OSHA has asked the National Advisory Committee for Occupational Safety and Health for recommendations for a proposed emergency responder preparedness program standard, and the committee’s Emergency Response and Preparedness Subcommittee has been tasked with drafting the standard.

The draft proposal outlines several requirements designed to identify and address workplace health and safety hazards for these organizations and their employees.

For example, it would require baseline and annual medical evaluations for firefighters and other first responders  personnel, including a medical history, a physical exam and laboratory tests required to detect physical or medical conditions that could adversely affect their ability to safely perform essential job functions. In 2014, a total of 64 firefighters died while on duty in the United States, with sudden cardiac death accounting for 56% of those deaths, according to the National Fire Protection Association.

However, the current proposal does not address the key question of who must pay for these medical evaluations, and the cost of compliance would significantly strain the resources of state and organizations.

Phil Stittleburg, chief of the LaFarge Fire Department in Wisconsin, a volunteer department that services a rural community with an annual budget of about $65,000, said a requirement to conduct annual physicals would force him into making difficult decisions about paying for these physicals versus replacing critical safety equipment such as helmets at the recommended time intervals.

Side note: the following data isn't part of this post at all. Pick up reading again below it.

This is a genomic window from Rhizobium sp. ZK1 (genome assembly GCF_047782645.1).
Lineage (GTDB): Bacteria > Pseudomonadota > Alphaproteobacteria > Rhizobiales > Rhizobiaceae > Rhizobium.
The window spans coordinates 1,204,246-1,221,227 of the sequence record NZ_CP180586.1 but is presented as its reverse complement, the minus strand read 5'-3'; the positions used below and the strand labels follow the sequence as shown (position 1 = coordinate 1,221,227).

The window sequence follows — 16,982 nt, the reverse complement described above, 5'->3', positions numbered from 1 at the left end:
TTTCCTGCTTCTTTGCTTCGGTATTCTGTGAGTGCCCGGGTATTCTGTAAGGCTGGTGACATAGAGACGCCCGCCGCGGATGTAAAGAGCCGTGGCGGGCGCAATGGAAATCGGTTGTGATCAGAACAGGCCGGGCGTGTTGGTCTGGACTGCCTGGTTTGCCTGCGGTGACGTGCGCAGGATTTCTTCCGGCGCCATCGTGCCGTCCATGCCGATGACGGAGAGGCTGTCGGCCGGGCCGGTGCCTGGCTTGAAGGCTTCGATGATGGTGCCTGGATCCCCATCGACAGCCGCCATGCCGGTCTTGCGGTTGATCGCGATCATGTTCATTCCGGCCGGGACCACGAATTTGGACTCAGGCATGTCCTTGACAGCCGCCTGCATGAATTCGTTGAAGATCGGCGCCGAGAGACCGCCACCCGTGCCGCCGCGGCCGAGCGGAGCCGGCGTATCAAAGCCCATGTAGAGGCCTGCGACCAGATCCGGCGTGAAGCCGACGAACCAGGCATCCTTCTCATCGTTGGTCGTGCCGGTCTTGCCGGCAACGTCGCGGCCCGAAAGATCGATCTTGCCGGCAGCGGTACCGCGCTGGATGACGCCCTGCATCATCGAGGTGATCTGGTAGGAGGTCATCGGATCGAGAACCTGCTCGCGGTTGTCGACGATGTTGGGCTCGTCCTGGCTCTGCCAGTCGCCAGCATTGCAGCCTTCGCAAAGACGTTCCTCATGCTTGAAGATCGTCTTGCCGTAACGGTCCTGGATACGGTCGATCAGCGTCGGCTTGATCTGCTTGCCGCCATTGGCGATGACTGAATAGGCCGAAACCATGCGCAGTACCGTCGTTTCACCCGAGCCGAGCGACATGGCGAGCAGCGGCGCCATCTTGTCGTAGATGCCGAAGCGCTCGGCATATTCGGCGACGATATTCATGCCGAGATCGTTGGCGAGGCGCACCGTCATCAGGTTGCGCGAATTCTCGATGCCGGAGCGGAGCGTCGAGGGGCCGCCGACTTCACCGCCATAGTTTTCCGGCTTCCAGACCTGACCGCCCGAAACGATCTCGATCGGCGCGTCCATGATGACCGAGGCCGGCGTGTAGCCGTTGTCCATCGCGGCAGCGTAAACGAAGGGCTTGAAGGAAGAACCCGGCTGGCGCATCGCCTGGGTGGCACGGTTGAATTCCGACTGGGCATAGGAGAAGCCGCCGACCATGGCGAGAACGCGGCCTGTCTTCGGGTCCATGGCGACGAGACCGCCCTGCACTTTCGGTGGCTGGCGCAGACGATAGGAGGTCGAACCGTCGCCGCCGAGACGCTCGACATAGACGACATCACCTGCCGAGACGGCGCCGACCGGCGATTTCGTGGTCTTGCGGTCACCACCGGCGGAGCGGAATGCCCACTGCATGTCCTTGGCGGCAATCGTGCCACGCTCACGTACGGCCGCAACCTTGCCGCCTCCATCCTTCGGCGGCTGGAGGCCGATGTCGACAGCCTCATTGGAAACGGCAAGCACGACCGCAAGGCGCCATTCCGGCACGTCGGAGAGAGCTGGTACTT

The draft standard would also require new emergency service organization facilities fire stations to utilize stairs or slides to provide rapid access to a lower level, barring the building of new poles at these facilities two years after a final rule is published — a controversial provision aimed at addressing a source of serious injuries and even fatalities for firefighters. In April 2012, for example, an Alameda County, California firefighter fractured his leg when he landed at the base of the fire pole, allegedly with his legs in the wrong position, according to OSHA.

“OSHA recognizes that there are a lot of injuries from people sliding down poles and hitting the bottom too hard, and one way of reducing those injuries is to eliminate the installation of new poles and instead provide stairs or slides,” said Bill Hamilton, a fire protection engineer in the OSHA Directorate of Standards and Guidance’s Office of Safety Systems in Washington.

However, the poles are a cherished part of firehouse tradition, which could trigger a backlash against the entire proposal, according to some stakeholders.